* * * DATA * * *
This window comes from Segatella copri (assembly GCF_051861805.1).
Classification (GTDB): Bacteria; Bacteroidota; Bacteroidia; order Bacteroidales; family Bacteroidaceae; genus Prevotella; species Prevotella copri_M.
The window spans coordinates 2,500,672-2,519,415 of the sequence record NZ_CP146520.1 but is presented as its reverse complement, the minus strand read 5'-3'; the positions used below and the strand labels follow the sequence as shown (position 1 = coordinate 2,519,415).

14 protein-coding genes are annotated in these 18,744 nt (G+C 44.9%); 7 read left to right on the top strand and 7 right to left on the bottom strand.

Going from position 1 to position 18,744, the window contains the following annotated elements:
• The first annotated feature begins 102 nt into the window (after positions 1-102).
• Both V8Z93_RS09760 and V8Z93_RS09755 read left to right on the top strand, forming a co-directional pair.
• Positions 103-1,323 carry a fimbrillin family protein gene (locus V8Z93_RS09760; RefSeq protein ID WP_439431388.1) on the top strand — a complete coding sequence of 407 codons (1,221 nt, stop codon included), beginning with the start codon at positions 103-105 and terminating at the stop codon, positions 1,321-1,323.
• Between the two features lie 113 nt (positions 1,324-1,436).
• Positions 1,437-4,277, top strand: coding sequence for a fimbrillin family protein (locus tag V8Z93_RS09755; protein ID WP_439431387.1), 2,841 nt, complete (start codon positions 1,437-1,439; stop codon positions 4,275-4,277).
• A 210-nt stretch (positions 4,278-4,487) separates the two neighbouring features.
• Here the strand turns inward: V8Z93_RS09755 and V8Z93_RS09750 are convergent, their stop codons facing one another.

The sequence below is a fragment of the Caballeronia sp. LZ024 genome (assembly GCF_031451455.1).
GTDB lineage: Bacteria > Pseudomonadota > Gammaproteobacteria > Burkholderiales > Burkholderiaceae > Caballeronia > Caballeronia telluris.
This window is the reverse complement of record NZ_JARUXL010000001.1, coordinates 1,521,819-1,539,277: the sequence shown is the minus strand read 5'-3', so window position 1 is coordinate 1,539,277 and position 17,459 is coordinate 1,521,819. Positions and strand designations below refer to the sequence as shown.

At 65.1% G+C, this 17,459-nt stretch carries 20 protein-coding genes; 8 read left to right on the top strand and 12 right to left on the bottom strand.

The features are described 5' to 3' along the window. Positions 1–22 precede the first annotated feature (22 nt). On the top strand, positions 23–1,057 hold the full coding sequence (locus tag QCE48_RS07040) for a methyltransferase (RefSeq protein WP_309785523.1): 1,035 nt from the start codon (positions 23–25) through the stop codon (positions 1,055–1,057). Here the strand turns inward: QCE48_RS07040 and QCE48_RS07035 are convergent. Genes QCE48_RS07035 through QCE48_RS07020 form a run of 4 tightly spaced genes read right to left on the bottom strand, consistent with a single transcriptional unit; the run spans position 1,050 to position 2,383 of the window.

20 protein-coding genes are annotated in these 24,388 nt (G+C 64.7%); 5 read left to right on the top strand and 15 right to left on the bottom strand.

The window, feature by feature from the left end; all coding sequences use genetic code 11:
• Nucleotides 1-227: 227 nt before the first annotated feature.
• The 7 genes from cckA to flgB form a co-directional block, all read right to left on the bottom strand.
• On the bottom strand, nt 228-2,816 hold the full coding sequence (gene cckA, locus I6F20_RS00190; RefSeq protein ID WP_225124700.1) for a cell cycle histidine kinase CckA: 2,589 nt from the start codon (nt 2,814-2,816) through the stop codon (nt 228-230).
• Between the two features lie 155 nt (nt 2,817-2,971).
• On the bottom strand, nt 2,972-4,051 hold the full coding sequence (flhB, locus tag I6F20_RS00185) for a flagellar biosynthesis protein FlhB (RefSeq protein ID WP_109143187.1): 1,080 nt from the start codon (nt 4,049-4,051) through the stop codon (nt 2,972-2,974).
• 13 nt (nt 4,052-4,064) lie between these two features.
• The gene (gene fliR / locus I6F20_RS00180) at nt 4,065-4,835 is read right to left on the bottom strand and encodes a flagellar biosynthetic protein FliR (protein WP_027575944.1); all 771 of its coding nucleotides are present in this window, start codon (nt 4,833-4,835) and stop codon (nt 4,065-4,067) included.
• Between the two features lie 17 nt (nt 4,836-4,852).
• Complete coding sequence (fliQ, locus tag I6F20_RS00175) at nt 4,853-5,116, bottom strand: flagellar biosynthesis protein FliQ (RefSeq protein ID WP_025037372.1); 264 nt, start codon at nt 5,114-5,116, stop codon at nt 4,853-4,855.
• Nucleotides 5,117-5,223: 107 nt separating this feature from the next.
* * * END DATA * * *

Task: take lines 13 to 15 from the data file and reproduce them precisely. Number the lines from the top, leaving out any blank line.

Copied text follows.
The sequence below is a fragment of the Caballeronia sp. LZ024 genome (assembly GCF_031451455.1).
GTDB lineage: Bacteria > Pseudomonadota > Gammaproteobacteria > Burkholderiales > Burkholderiaceae > Caballeronia > Caballeronia telluris.
This window is the reverse complement of record NZ_JARUXL010000001.1, coordinates 1,521,819-1,539,277: the sequence shown is the minus strand read 5'-3', so window position 1 is coordinate 1,539,277 and position 17,459 is coordinate 1,521,819. Positions and strand designations below refer to the sequence as shown.